The ?real-world? clinical efficacy of ranibizumab has been demonstrated in a recently published study in the journal Clinical Ophthalmology.
The 'real-world' clinical efficacy of ranibizumab has been demonstrated in a recently published study in the journal Clinical Ophthalmology.
Led by Dr Jean-Marie Rakic (Centre Hospitalier Universitaire de Liège, Belgium), the team examined the treatment patterns of ranibizumab and the quality of life outcomes over a 2-year period in both real-world and clinical settings. A total of 267 patients suffering from wet age-related macular degeneration (AMD) were treated with 0.5 mg intravitreal injections of ranibizumab in this prospective, observational, multicentre, open-label study. Visual acuity, visual function, quality of life and safety were all assessed during follow up.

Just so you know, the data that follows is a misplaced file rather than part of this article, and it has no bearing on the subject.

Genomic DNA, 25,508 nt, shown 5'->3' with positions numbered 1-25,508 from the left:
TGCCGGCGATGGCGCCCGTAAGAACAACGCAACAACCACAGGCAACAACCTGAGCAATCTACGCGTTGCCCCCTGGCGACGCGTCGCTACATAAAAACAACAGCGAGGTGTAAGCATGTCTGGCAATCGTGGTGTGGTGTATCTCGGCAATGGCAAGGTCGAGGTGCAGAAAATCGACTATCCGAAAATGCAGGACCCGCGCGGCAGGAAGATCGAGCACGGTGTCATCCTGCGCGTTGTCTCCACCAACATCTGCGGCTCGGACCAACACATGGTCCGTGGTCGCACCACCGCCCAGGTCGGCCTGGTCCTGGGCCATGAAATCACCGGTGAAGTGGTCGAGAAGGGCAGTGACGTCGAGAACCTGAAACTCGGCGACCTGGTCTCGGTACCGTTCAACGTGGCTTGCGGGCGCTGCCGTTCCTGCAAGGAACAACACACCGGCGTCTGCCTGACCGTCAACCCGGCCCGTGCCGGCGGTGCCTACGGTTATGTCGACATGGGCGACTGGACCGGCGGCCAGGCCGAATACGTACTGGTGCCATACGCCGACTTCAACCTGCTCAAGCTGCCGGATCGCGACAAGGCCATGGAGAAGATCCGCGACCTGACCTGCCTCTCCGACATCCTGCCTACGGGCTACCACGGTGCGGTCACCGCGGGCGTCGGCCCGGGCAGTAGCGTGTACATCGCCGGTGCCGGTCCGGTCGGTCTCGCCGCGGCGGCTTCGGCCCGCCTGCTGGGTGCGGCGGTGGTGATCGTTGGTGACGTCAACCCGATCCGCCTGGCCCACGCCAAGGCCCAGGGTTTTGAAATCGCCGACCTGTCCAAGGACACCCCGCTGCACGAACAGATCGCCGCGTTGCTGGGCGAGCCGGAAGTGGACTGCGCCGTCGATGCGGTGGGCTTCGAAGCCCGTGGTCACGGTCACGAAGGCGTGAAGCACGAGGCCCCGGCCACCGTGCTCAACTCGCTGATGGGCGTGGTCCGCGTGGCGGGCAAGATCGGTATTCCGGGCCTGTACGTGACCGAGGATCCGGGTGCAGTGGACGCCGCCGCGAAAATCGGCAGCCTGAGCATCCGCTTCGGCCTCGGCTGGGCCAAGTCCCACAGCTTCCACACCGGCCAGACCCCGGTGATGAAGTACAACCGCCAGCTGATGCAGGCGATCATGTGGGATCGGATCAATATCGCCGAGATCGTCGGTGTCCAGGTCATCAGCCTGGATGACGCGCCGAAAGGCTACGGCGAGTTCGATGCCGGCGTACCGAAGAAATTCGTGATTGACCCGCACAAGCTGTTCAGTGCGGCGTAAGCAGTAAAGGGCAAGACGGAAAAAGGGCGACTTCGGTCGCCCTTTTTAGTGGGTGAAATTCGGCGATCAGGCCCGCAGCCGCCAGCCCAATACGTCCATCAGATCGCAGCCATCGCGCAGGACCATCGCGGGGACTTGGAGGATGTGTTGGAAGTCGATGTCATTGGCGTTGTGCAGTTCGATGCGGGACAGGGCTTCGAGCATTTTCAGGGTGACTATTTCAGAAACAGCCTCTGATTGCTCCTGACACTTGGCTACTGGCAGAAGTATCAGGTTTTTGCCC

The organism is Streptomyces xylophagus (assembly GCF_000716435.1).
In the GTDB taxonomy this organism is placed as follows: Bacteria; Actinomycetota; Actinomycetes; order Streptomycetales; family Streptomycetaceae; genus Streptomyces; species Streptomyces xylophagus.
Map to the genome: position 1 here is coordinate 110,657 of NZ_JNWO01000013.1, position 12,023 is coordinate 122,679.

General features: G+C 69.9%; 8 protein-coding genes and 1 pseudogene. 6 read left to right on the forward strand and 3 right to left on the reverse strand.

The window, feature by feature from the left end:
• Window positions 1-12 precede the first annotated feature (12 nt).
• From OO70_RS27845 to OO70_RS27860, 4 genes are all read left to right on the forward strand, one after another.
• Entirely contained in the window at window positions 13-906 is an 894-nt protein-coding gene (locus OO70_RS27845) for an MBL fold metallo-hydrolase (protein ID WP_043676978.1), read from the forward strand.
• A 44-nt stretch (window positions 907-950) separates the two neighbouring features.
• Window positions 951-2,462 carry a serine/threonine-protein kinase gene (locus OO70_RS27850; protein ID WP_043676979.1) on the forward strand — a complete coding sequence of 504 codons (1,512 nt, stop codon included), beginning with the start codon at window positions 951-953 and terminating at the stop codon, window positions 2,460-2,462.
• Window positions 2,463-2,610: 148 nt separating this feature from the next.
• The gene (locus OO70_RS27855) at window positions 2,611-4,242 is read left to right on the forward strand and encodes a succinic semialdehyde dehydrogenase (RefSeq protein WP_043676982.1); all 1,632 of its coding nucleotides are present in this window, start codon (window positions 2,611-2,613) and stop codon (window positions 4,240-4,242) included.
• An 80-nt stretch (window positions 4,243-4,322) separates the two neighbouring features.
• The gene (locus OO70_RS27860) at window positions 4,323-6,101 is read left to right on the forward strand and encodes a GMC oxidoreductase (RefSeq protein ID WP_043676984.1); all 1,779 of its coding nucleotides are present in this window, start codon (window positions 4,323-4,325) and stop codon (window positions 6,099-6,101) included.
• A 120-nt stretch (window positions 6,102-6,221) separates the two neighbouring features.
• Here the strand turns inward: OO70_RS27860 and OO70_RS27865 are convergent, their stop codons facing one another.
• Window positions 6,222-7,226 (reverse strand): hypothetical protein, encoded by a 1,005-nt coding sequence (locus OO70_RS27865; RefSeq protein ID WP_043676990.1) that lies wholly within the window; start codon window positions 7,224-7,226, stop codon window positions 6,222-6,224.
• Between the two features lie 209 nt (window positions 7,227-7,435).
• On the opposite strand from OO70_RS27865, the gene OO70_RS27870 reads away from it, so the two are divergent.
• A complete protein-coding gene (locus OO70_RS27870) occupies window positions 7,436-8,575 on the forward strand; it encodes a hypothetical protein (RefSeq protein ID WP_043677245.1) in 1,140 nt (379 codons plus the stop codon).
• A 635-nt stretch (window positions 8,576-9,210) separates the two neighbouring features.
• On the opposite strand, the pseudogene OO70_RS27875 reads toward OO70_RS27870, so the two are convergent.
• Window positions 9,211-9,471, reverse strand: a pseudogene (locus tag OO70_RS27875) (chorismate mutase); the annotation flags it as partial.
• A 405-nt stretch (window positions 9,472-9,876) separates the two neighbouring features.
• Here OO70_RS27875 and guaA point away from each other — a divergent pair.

It was found that visual acuity improved to a statistically significant level from baseline by 2.5 months and these improvements were maintained to 6 months. However, this improvement was not statistically significant at 12 months and there was a decline from baseline by 24 months.
The majority of patients, however, were found to have improved or stable disease at the final time point and the visual function and quality of life scores were also improved and maintained at 24 months in just over a third of the study group.
Based on these results, the team summarized that the real-world clinical efficacy of ranibizumab was demonstrated. Additionally, the results highlighted the necessity of individualized treatment regimes to ensure optimal visual and quality of life outcomes.
For more detailed information please view the abstract here.